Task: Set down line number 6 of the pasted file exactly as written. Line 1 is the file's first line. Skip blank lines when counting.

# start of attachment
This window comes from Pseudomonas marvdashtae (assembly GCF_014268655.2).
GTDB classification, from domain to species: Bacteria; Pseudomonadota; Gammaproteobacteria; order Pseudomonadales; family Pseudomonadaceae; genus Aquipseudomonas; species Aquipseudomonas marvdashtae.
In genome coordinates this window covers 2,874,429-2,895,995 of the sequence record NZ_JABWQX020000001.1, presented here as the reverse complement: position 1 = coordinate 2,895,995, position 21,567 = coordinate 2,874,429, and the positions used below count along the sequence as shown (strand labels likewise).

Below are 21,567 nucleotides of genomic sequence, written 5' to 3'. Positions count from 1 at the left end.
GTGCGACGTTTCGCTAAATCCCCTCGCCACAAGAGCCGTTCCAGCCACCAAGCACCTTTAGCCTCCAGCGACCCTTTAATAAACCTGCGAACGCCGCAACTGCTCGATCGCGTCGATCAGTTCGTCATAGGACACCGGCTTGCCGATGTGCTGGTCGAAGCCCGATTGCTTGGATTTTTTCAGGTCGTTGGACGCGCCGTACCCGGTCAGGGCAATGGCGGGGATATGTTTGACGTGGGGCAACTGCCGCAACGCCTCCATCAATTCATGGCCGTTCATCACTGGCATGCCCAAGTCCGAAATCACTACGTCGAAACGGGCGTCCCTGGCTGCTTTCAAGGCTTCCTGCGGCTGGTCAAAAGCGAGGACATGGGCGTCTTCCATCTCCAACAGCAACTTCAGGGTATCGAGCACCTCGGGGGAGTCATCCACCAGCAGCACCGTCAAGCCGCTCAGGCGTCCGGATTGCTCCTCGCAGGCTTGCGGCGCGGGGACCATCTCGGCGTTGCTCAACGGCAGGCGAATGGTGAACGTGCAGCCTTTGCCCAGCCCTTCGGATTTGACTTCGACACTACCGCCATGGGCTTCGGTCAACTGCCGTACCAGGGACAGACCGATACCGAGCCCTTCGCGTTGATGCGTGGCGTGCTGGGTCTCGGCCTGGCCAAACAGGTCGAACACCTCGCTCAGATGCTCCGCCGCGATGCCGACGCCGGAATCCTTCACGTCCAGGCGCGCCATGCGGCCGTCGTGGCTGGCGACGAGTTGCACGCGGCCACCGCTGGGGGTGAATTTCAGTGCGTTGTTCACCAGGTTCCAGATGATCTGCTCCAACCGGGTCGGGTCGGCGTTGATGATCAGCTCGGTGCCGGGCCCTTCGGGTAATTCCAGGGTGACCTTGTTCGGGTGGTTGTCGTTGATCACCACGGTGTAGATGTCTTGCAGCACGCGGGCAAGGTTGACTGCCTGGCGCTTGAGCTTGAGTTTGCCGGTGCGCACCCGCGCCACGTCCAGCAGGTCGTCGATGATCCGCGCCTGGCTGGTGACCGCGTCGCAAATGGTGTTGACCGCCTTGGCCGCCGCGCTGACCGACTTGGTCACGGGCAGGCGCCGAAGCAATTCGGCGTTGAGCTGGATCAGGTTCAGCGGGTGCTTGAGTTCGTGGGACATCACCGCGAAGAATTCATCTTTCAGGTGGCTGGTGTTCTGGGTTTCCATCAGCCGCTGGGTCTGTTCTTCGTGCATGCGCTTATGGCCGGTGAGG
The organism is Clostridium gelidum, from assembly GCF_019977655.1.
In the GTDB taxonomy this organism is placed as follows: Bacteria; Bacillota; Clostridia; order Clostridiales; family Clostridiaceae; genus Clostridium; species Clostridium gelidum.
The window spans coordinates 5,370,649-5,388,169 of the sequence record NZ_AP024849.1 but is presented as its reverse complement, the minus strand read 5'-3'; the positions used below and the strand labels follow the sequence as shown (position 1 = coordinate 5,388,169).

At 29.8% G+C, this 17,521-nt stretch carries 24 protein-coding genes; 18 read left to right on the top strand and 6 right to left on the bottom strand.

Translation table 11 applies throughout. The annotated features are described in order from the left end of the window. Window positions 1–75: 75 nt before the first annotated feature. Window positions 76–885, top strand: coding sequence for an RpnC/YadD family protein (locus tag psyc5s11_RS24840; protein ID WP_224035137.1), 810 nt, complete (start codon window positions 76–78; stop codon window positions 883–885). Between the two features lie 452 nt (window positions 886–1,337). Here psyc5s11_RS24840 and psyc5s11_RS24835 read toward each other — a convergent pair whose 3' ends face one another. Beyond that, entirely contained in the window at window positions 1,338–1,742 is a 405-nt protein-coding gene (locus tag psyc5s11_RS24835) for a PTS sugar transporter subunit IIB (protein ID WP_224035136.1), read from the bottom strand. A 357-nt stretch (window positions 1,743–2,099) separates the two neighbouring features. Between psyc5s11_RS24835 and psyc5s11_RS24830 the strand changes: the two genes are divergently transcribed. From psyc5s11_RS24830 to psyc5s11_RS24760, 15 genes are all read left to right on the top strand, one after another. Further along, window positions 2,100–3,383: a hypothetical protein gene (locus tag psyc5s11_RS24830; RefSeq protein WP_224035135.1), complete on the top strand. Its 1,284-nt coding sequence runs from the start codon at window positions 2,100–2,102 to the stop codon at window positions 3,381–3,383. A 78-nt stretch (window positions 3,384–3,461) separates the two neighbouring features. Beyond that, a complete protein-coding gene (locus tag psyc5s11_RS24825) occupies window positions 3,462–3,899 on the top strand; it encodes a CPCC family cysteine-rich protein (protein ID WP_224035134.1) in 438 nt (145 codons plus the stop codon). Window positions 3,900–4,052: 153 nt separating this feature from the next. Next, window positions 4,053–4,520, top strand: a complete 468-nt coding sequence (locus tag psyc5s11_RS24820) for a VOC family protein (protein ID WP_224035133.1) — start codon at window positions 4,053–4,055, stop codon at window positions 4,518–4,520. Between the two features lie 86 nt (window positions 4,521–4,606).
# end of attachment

The organism is Clostridium gelidum, from assembly GCF_019977655.1.